Celeste and Jesse Forever
I really wanted to like “Celeste and Jesse Forever” more than I did. It’s a smart, wryly funny dramedy about a divorcing couple who can’t quite seem to let go. Rashida Jones is a revelation in it, playing as distinctly drawn a female character as we’ve seen in a while.
My disconnect is that it’s supposed to be the story of two people when really it’s about Celeste. Jesse is certainly in the picture, but his role is more to hold up the frame and let the audience gaze at her. We never get into his head the way we do Celeste’s.
Given that this is a pet project of Jones — she also is a producer and co-wrote the screenplay with Will McCormack — it’s not surprising that the light shines mostly on her. But the imbalanced nature of the way they’re presented leaves us with a film that feels only partially complete.
Late in the story, Jesse complains to Celeste that she never saw him as an equal in their relationship. The same can be said for the movie.
Things aren’t helped by Andy Samberg’s lackluster performance as Jesse. A goofy actor from “Saturday Night Live” and several film comedies, Samberg simply doesn’t have the acting chops to pull off something like this, with aspirations toward depth and complexity. He reads his lines as if he’s searching for the hidden joke inside.
Although there are plenty of funny moments in the film, its essence veers more toward the somber than the profane. Samberg’s presence makes the material seem more lightweight than it wants to be.
The story opens with a typical evening of the pair hanging out, cracking jokes and generally fitting together like hand in glove. These are the rare lovers who are also best friends, except, at the end of their reverie, we learn they split up six months ago, and divorce proceedings are underway.
Certainly their friends have difficulty grasping the notion. They tell the couple they’re just putting off the pain, but Jesse and Celeste insist their friendship will outlive their breakup. That seems a possibility until they start getting interested in other people and sparks of friction begin flying.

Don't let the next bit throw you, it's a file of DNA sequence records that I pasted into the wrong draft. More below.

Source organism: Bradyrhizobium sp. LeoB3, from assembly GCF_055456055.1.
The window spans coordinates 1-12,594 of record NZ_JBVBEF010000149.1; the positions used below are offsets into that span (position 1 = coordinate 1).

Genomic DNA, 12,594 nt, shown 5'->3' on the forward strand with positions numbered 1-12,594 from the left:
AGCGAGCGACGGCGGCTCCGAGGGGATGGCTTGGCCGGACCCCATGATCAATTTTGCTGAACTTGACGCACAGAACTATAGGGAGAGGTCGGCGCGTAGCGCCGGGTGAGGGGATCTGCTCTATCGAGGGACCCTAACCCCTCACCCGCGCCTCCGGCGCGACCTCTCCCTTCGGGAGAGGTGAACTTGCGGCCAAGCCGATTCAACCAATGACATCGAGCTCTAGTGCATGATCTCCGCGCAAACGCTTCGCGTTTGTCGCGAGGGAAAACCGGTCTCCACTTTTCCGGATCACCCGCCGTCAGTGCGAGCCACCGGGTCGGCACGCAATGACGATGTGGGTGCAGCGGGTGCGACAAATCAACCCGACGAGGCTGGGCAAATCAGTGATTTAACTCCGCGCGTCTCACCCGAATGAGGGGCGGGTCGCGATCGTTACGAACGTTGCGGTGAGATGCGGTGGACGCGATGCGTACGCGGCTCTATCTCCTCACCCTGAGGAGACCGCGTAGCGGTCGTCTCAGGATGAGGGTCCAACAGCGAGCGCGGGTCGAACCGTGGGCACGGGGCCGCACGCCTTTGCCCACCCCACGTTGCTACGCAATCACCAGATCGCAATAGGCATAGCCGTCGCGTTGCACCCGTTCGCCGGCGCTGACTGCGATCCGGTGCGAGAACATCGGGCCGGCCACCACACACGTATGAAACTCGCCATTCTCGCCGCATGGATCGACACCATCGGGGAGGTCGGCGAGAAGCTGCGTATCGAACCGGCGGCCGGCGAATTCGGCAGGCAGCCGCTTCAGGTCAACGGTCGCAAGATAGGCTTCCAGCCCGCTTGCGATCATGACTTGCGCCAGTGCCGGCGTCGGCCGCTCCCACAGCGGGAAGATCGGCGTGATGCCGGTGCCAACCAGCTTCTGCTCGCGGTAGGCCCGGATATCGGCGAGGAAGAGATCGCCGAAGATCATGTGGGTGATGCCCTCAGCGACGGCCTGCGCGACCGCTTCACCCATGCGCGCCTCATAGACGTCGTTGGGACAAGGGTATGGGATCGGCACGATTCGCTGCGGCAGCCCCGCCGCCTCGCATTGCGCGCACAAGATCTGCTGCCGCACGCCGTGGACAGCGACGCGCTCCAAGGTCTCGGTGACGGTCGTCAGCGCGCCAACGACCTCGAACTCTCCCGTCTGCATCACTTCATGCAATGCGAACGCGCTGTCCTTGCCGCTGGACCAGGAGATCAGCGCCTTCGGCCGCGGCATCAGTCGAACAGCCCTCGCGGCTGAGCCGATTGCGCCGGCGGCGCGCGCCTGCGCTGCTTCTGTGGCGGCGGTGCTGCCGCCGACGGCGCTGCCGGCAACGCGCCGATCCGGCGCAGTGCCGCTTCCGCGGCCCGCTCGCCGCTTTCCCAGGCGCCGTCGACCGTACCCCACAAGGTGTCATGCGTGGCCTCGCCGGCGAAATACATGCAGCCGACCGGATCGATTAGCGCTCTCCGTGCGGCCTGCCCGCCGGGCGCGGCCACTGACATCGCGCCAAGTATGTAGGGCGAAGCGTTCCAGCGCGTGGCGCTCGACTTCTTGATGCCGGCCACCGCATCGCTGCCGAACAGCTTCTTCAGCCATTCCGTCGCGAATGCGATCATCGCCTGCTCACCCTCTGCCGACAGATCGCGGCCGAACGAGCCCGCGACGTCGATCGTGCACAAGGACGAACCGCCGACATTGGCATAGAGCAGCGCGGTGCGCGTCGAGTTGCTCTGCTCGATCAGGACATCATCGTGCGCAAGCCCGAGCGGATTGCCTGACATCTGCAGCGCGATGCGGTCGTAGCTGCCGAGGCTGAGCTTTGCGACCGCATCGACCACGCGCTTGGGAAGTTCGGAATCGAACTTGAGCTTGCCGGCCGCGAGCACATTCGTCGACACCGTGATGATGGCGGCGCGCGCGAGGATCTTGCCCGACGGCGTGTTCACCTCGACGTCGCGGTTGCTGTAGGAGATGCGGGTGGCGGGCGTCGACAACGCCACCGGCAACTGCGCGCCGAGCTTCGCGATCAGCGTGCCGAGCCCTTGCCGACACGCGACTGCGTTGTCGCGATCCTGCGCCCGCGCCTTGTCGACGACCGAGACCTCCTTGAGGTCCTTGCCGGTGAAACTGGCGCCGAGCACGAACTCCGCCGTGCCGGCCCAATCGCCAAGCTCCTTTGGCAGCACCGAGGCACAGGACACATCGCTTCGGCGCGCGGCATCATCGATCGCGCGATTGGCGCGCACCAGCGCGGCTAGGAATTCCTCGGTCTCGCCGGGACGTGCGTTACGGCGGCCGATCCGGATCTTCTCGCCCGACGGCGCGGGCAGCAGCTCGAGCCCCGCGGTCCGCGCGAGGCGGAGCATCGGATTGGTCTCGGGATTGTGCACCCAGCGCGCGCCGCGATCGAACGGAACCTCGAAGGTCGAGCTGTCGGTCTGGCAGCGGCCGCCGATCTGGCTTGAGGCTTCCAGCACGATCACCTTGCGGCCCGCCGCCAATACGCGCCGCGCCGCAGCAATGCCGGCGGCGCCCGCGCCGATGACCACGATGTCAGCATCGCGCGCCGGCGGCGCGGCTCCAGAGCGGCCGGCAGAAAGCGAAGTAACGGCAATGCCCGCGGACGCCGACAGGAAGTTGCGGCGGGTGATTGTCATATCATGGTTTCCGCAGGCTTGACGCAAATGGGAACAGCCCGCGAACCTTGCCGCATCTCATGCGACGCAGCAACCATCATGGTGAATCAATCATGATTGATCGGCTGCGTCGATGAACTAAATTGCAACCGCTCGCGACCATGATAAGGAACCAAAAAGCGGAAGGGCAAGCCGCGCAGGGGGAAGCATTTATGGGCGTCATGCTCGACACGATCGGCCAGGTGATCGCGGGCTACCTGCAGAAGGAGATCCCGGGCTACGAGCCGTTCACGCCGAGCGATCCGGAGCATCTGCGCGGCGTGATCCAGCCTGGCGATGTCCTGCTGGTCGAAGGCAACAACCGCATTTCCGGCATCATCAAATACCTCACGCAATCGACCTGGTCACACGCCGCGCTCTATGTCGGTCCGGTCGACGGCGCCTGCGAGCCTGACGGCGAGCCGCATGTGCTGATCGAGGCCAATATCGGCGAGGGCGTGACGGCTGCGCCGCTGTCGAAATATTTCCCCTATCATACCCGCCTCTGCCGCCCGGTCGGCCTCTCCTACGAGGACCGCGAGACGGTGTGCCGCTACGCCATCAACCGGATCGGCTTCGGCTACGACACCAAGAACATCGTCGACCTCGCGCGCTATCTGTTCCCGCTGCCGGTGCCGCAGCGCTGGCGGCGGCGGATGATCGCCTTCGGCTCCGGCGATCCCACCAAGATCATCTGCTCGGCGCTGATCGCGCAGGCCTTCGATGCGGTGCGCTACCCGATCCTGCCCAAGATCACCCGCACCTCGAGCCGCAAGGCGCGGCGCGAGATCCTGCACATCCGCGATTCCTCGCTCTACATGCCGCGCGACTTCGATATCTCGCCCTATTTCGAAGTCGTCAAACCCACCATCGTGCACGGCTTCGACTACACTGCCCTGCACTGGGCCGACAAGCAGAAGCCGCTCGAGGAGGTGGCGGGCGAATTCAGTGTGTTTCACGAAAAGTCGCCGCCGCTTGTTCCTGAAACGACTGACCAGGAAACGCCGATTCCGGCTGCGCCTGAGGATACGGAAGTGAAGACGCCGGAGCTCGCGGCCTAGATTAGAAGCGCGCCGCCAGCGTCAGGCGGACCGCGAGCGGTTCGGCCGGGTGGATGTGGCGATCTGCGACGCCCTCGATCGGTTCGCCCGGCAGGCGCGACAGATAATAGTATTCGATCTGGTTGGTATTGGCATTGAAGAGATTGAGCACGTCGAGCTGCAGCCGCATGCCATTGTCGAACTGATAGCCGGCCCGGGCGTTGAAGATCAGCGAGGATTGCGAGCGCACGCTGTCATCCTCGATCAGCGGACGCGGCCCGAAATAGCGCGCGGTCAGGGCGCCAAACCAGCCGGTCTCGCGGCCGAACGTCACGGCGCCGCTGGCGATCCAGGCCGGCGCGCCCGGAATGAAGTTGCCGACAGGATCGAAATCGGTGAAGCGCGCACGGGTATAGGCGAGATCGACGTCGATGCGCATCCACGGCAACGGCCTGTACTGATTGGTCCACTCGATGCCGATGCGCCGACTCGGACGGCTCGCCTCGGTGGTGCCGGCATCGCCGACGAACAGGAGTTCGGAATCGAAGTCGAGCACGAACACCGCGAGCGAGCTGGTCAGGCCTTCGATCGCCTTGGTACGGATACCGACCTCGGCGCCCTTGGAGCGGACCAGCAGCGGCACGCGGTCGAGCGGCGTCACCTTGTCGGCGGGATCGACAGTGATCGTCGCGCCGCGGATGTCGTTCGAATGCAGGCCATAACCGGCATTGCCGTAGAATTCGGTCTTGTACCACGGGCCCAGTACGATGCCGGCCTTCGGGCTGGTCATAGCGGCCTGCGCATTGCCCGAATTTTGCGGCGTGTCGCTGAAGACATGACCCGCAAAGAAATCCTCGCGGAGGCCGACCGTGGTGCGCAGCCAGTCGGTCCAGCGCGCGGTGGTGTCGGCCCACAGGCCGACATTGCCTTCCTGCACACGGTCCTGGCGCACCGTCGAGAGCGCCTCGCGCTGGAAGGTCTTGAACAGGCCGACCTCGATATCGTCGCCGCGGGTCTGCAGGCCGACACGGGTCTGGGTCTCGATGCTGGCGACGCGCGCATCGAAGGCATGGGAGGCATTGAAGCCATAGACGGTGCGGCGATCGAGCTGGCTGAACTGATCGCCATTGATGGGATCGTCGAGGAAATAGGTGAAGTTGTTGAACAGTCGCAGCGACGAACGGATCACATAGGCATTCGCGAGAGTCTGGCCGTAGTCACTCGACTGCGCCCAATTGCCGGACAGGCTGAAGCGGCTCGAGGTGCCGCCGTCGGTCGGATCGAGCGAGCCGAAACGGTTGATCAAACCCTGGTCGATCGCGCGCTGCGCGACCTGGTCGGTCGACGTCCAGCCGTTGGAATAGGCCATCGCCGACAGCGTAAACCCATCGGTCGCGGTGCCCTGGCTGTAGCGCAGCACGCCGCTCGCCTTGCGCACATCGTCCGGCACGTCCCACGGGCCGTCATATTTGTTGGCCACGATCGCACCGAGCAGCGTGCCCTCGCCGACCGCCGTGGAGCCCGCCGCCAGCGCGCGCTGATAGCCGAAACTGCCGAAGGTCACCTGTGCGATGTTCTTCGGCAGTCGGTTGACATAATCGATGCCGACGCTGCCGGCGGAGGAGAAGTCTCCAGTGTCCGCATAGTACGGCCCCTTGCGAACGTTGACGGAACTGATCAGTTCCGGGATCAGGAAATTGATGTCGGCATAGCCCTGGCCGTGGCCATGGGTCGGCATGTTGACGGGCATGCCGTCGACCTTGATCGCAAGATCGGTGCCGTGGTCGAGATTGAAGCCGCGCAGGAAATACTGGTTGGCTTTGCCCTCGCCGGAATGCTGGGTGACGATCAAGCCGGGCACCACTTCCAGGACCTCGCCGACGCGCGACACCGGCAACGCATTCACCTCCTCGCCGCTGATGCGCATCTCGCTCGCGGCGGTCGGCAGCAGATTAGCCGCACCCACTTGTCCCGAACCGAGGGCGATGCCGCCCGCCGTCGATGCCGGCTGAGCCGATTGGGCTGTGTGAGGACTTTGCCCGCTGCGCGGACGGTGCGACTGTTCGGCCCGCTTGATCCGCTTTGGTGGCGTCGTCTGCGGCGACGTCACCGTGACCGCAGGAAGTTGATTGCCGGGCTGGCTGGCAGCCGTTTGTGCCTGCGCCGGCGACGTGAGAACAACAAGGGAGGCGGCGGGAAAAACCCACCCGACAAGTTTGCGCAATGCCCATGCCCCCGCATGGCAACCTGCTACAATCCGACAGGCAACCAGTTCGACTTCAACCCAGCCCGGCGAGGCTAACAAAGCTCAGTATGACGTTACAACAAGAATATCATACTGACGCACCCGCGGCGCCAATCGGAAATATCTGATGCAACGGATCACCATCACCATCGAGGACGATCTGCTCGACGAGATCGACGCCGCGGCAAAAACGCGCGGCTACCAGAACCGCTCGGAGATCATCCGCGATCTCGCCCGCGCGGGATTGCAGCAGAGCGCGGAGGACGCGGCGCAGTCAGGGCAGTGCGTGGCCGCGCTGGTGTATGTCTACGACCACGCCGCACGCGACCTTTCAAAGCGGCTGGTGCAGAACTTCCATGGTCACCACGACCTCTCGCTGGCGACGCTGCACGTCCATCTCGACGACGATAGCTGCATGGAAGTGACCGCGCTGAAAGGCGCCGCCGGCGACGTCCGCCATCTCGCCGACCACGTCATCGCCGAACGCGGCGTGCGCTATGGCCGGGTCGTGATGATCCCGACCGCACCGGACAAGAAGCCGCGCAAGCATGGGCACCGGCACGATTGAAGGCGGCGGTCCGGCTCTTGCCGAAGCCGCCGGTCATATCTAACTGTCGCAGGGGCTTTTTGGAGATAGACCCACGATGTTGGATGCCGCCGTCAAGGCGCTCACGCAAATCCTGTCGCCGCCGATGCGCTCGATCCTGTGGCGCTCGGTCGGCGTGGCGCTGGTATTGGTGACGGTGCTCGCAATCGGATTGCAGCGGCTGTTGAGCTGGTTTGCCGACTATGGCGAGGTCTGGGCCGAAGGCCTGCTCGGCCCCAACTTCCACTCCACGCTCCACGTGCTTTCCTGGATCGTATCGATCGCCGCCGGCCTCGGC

Celeste is the more ambitious of the pair, a professional “trend forecaster” who’s co-founder of a successful marketing firm. Elijah Wood has a neat little turn as her partner, who keeps making lame attempts to play the role of the catty gay pal, except he’s too much of a business type to be convincing.
Meanwhile, Jesse is a failed artist who’s never had a real job or even a checking account. Without it being said directly (at least initially), it would seem their breakup was initiated by doubts about Jesse’s fitness to be a father, both hers and his.
The movie, directed by Lee Toland Krieger, is at its best when it’s not trying to do too much. The story has a loose, easygoing feel, and the characters interact the way real people do (or at least they way we’d like to think we do).
Most every person we meet turns out to be a little more nuanced than our first impression. For instance, Celeste’s firm takes on a Ke$ha-like singer as a client, the sort of shallow pop songstress she despises, and finds out there’s more to the young woman (Emma Roberts) than she thought. Or the slick business guy (Chris Messina) who tries to pick her up at yoga class.
“Celeste and Jesse Forever” is still a worthy movie, even if it’s really more about one-half of a breakup than a whole.